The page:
Whenever students ask me what my favorite regional cuisine is I always say that its impossible to choose a favorite because blah blah blah… but the real answer is Mexican food. Mexican food is extraordinary. Both ancient and exciting, deep, rich and complex, yet bright and fresh. It contains multitudes. I’ve been interested in Mexican cooking almost as long as I’ve been interested in food, so I’ve had some time to pick up some knowledge and, more importantly for what today’s post is about, some books on the subject.
Me being unable to cope with how good the food was in Mexico ca. 2019
So rather than you having to decipher some arcane codex to gain the secrets of the ancients, let me just tell you about five of my favorite books on the topic:
- The Art of Mexican Cooking by Diana Kennedy
When it comes to cookbooks, Diana Kennedy is the best culinary ambassador the English speaking world currently has (sorry, Rick Bayless). She dedicated her life (1923-2022) to learning everything she possibly could about Mexican cooking, and this book is my favorite of hers to actually cook from. It’s extremely approachable and beginner friendly while still keeping recipes true to their roots. Whenever I just want to know the standard way of making any Mexican dish I look here first.
- Oaxaca: Home Cooking from the Heart of Mexico by Bricia Lopez and Javier Cabral
This stunningly designed book chronicles the cuisine of the Los Angeles restaurant Guelaguetza. The food is unpretentious Mexican home cooking at its best. This is reflected in the accolades they’ve garnered including a James Beard award, and Jonathan Gold’s (perhaps our country’s greatest ever food critic) contention that “Guelaguetza is the best restaurant in the country.”
The book insists on doing things the right way, which means sourcing avocado leaves, hoja santa, epazote, and other Mexican ingredients that have not always been included in books aimed at the casual home cook. That said every ounce of effort spent finding the stuff needed to try out these recipes will be worth it. If you want your cooking to most closely resemble that of your favorite neighborhood Mexican spot (or perhaps even surpass it) this is the book you should turn to.
- Mexico from the Inside Out by Enrique Olvera
Enrique Olvera is probably the most famous Mexican chef at the moment. Off the back of his flagship restaurant Pujol’s spectacular success he opened a restaurant in NYC, and appeared as the focus of an episode of Netflix’s Chef’s Table. His fine dining take on Mexican food is fresh while still keeping the spirit of Mexican cooking as its guiding force. This is not French fine dining with Mexican ingredients, it starts with traditional Mexican flavors and techniques and uses creativity and finesse to translate them into some of the most interesting and invigorating plates of fancy food you’re likely to find.
This book includes all of the restaurant's most famous recipes including the fabled mole madre which the restaurant continuously maintains and at the time of writing is roughly 3000 days old. For an idea of the effect that mole can have see the first picture in this post.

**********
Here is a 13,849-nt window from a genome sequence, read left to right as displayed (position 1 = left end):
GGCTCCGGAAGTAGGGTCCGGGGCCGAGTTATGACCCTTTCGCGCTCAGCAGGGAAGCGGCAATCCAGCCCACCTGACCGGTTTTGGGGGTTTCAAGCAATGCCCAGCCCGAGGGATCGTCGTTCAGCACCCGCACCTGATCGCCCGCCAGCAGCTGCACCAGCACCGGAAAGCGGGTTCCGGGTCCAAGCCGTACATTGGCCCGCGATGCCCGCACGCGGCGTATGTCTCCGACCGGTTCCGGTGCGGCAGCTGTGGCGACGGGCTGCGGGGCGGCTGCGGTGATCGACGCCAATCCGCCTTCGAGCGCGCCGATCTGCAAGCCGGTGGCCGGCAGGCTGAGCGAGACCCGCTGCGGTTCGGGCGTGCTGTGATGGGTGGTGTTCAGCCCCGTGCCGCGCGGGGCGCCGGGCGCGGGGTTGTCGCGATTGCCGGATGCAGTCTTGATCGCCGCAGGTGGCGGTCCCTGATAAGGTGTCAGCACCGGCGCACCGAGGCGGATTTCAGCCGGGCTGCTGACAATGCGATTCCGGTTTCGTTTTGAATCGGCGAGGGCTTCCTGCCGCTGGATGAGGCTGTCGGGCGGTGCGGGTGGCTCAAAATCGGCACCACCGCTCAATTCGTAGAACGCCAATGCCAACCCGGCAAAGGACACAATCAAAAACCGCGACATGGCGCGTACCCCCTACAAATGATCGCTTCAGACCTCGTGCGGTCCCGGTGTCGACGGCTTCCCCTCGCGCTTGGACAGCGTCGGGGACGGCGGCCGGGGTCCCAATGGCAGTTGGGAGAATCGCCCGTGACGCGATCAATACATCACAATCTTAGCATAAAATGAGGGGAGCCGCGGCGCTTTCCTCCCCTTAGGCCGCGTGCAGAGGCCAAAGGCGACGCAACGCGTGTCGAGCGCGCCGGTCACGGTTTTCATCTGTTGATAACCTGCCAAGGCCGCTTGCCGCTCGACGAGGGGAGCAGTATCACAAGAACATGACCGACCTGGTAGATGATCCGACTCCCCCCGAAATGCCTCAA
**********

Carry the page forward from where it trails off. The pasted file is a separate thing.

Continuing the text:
- Rosetta by Elena Reygadas
Rosetta restaurant and its sister bakery Panaderia Rosetta are two highly regarded establishments in Mexico City. Though I’ve never been to the restaurant, I have been to the bakery, and my goodness it is sublime. Stocked with excellent breads and pastries one of which—the rol de guyaba—is on my list of the ten best things I’ve ever eaten, and the recipe for which is in this book. Aside from baked goods (which make up a relatively small portion of the recipes in the book) it’s full of interesting and inspiring modern recipes that are informed by both Italian and French cooking, but are still firmly Mexican in spirit. Elena has a clear voice as a chef, and it comes through beautifully in this book.
- Oaxaca al Gusto: an Infinite Gastronomy by Diana Kennedy
This is one of my favorite cookbooks ever. It takes just one region of Mexico (Oaxaca) and goes through it with meticulous attention to detail. It is organized by geography (a section for the city, the coast, the isthmus, etc.) and Diana has personally travelled to all these places, sometimes having to travel hours on foot with a guide to visit villages where the residents only speak their indigenous language in order to record their traditional recipes.
As far as I can tell Diana considered this her magnum opus, and to be sure it is a masterwork. It contains recipes you absolutely will not find anywhere else, and is an indispensable repository of the cultural and culinary heritage of one of the greatest food regions the world has ever known. Don’t expect to be able to cook every recipe (unless you have a source for Chicatana ants, and other obscure insects and wild Mexican florae), but what you can’t cook is still excellent for inspiration and cultural knowledge. Diana was awarded the Order of the Aztec Eagle (the highest honor awarded by the Mexican government) for her work; chief among them this book. Highly recommended.
I hope this roundup helped you enter the world of Mexican culinary literature, and maybe even to up your Mexican cooking chops. If so I encourage you to check out our upcoming Culinary Adventure: Trip to Mexico class.